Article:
The Democratic candidates, unlike their GOP counterparts, were not asked about attacks on reproductive rights and abortion access.
Colorado state Sen. Tim Neville, who last year introduced a bill requiring a doctor to perform a vaginal ultrasound on a woman seeking an abortion, is a leading GOP contender so far to take on pro-choice Sen. Michael Bennet next year.
Ben Carson said that the private sector needs to come to the rescue of the undereducated women who have unplanned pregnancies, and John Kasich treated young women’s interest in politics like a joke.
Republican presidential candidates Ted Cruz, Marco Rubio, and Rick Santorum called to strip Planned Parenthood of all funding at the annual Values Voter Summit.
RH Reality Check brings you our first weekly roundup of the good, the bad, and the bizarre statements on reproductive health and justice from the people who want to be your president.
Fact-checkers at almost every major media outlet were quick to debunk Fiorina’s misleading comments about Planned Parenthood last week at the second GOP presidential debate.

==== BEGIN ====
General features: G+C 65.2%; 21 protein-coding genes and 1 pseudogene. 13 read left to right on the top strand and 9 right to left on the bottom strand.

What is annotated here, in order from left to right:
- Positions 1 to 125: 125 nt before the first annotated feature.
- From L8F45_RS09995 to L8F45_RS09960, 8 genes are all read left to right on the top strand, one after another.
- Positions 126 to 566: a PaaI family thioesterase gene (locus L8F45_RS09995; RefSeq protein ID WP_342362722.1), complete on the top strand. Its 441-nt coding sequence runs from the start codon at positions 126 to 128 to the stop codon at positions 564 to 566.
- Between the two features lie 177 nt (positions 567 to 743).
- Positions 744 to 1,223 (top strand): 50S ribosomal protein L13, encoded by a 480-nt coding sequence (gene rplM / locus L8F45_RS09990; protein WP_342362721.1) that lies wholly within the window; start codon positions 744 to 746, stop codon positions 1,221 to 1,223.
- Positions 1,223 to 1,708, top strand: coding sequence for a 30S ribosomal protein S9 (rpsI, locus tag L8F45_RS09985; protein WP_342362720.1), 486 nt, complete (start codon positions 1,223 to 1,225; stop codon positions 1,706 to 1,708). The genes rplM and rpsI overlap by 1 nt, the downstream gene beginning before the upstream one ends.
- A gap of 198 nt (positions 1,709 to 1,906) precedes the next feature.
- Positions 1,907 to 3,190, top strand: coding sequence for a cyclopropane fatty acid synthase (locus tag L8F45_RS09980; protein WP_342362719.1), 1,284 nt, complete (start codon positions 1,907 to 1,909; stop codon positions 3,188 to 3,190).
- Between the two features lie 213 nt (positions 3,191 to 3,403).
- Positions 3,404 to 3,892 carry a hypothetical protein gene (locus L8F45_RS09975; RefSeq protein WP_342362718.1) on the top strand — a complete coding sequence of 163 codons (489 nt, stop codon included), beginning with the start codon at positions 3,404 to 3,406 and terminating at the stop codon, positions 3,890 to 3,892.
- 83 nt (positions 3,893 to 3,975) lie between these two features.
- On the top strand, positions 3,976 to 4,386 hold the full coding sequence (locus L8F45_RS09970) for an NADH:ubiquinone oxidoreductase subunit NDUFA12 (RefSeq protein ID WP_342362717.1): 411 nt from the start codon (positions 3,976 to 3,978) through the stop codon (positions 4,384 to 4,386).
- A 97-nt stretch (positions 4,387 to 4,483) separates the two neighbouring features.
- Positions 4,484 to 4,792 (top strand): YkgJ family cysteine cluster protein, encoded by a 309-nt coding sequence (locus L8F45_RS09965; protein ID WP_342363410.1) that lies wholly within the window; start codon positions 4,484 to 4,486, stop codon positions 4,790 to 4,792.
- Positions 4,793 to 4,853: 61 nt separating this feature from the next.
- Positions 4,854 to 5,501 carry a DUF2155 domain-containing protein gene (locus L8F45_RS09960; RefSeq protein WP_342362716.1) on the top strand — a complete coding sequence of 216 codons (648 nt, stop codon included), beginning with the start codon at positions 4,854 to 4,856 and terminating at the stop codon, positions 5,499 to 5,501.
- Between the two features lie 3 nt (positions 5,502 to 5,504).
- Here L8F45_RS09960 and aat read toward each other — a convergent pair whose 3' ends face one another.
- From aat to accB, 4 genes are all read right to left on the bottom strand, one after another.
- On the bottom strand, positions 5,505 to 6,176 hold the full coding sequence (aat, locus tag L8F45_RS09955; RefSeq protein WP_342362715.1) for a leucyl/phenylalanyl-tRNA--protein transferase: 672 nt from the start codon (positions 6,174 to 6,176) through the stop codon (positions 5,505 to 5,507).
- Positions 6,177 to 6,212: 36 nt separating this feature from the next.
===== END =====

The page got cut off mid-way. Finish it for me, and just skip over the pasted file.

Marco Rubio came out and said that Planned Parenthood is trying to push unsuspecting women into abortion to profit off them. At this point, it’s clear that we’re dealing with a full-fledged conspiracy theory.
Many Republicans have been attacking, undermining, or radically reinterpreting the 14th Amendment, which guarantees equality under the law. There’s a lot of reasons for this, but the common theme is undermining women’s right to control when and how they give birth.
States across the country continue to reduce their public investment in education. With that in mind, Democratic presidential candidates are tackling the question of how to make college affordable (again) for American students.
Carson told the Washington Post that his “intent” made his research acceptable, and that his opposition is to “killing babies and taking the tissue, that’s a very different thing than taking a dead specimen and keeping a record of it.”